"We were heading to New York from Toronto and were stranded by the worst snowstorm. Joe from the "Alabama Hotel" came to the rescue and saved us." "I was heading back home in Toronto and got stuck on the road. I don't know what would have happened to us if it were not for Joe."
These are just a few of the thank-you notes on the Google Review on Monday to the Alabama Hotel, a restaurant with a deceiving name, located in a small city of Basom between Buffalo and Rochester, New York. The restaurant offered a place to stay, just like a hotel, to some 100 people stranded by the biggest snowstorm in 45 years.
The City of Buffalo is a passage for many tourists between Niagara Falls, Canada, and the heart of New York State. The restaurant owner Bonnie Woodward, manager Joe Bradt and the rest of the staff at the Alabama Hotel decided to help those stranded by a historic blizzard during this Christmas holidays when the number of people passing the area peaks. After preparing make-shift beds with restaurant chairs and warm coffee, they posted on Facebook inviting people who got stuck on the road and had nowhere to stay.
Then, magic happened. Neighbors started to bring blankets and sleeping bags to the restaurant along with food such as meat, ham, bread, and hot chocolate. Some residents even towed cars stuck in the snow to the Alabama Hotel with their vehicles and equipment. More than 100 people could find shelter for those 48 hours from December 23 to Christmas Eve. Those who were provided shelter first wiped the restaurant floor before they left so that those who came after could stay there warmly and comfortably.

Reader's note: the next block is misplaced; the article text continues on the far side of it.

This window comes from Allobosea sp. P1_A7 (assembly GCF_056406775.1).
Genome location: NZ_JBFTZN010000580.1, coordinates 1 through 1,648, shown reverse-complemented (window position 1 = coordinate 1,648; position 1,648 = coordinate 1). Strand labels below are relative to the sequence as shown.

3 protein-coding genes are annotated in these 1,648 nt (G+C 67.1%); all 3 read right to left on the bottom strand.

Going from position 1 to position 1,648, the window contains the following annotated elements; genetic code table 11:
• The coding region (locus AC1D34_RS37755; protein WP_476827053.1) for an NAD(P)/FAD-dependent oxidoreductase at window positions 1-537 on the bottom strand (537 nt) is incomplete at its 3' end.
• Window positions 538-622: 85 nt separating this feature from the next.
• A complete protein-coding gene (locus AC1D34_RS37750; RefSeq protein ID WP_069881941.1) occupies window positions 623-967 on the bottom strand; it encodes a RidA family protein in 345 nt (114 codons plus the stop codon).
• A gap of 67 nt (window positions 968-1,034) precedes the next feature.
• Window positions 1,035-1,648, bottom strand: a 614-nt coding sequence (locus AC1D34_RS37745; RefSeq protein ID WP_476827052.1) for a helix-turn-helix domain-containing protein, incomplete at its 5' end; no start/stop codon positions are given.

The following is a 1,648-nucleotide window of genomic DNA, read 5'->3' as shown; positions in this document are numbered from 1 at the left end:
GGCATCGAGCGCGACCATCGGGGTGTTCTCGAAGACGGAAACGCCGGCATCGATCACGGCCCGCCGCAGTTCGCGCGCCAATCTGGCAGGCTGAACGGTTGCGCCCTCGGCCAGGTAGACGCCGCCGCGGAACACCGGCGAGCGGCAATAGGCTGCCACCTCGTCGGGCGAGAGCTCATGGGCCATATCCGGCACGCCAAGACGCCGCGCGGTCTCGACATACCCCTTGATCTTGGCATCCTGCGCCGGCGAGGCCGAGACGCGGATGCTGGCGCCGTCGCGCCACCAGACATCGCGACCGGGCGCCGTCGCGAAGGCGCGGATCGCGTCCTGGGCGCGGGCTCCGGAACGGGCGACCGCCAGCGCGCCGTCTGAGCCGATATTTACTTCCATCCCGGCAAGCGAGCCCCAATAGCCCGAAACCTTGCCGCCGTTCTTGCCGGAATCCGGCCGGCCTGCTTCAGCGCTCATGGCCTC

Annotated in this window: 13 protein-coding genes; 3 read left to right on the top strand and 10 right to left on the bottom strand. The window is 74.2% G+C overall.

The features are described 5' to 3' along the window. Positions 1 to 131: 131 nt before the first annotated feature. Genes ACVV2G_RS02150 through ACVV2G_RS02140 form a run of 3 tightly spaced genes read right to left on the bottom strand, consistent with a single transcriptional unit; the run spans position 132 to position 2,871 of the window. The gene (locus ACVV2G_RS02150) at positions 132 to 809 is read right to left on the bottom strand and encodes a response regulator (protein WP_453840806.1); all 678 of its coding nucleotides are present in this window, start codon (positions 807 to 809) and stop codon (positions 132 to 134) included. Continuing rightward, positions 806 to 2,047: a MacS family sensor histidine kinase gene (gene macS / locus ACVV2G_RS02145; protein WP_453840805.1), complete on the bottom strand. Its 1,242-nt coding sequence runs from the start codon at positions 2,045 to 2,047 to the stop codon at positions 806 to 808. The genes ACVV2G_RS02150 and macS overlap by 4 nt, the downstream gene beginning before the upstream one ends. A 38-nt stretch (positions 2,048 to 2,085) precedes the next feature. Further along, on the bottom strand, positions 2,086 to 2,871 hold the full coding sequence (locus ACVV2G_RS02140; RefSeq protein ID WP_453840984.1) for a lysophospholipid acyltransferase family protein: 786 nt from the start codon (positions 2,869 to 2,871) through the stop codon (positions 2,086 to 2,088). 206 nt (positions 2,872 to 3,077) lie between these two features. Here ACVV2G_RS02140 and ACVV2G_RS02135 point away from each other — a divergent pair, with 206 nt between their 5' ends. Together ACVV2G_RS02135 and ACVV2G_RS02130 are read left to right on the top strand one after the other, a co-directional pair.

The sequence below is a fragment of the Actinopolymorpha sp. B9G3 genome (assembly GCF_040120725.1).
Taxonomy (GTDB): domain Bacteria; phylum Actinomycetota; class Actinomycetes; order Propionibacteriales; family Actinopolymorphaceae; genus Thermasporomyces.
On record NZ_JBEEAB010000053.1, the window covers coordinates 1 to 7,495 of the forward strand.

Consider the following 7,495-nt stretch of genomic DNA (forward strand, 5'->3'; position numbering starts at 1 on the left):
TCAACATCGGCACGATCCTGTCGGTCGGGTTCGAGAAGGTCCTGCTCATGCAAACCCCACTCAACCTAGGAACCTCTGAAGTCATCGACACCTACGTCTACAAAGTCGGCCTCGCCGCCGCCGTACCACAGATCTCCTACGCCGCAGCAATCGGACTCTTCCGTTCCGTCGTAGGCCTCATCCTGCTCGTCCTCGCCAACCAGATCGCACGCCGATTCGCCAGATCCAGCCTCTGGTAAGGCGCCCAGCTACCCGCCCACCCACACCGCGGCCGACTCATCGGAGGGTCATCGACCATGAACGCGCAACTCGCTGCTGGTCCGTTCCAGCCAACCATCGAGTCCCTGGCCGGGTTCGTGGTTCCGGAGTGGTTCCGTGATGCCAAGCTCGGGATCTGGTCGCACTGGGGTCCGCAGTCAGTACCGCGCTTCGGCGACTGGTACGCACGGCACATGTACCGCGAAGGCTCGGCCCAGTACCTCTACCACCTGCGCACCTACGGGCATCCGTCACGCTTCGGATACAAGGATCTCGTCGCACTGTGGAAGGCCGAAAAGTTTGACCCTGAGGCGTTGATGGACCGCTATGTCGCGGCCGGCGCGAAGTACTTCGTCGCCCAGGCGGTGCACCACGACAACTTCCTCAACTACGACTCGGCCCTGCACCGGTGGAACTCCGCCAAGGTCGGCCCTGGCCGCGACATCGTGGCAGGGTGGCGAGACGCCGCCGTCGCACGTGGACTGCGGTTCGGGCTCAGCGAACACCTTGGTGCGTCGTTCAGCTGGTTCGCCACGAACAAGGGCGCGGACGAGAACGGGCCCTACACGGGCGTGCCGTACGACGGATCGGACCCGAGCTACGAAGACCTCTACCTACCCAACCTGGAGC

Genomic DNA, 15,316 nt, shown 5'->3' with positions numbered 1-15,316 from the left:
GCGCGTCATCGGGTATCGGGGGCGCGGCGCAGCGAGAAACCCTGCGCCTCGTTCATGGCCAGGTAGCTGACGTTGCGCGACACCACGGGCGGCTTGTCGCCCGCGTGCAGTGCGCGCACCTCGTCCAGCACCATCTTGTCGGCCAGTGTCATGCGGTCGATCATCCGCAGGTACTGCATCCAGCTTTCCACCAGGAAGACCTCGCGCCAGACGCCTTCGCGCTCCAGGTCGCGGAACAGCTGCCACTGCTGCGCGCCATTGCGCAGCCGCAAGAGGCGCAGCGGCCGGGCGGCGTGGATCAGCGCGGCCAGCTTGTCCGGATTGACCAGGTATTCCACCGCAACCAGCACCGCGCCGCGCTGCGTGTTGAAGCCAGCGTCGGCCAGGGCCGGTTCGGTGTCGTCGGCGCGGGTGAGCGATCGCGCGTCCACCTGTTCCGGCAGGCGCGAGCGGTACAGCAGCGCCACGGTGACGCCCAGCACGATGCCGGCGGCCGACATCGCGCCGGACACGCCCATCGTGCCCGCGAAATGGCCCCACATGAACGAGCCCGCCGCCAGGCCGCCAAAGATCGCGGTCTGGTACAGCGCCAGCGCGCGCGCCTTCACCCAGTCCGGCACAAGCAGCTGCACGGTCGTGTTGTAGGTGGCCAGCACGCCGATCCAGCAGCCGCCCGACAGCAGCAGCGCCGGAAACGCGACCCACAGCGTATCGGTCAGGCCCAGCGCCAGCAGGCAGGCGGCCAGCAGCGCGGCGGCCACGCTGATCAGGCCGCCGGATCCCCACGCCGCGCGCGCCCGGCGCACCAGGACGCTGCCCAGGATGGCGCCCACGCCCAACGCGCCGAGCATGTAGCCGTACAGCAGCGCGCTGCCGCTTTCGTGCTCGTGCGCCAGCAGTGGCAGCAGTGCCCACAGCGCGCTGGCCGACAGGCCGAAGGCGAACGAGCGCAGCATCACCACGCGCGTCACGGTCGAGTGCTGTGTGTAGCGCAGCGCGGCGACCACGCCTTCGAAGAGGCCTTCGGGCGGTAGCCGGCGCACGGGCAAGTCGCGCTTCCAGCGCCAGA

The restaurant manager Joe Bradt posted on Facebook that he was with some 100 strangers and their kids from Ohio, Maryland, and California and that it was deeply moving to see strangers helping out strangers. One stranded wrote on social media that this Christmas miracle could be well made into a movie.
Residents in Buffalo, hit by the historic blizzard, are weathering the crisis together by helping neighbors in need. In one case, a mother turned to Facebook for help posting a message about her one-year-old baby who needed a ventilator to breathe and her home without power due to snow. That went on for four days, killing at least 27 people. People from the neighboring city of Niagara Falls traveled to rescue them and arrived there on Christmas day. They helped the baby and the mother, manually pumping breaths to the baby, get safely to a relative's house. ABC News reported that "Good Samaritans" trekked for 15 minutes after realizing they could not drive due to the storm to help the mother and the child to get to the relative's house.
Hyoun-Soo Kim firstname.lastname@example.org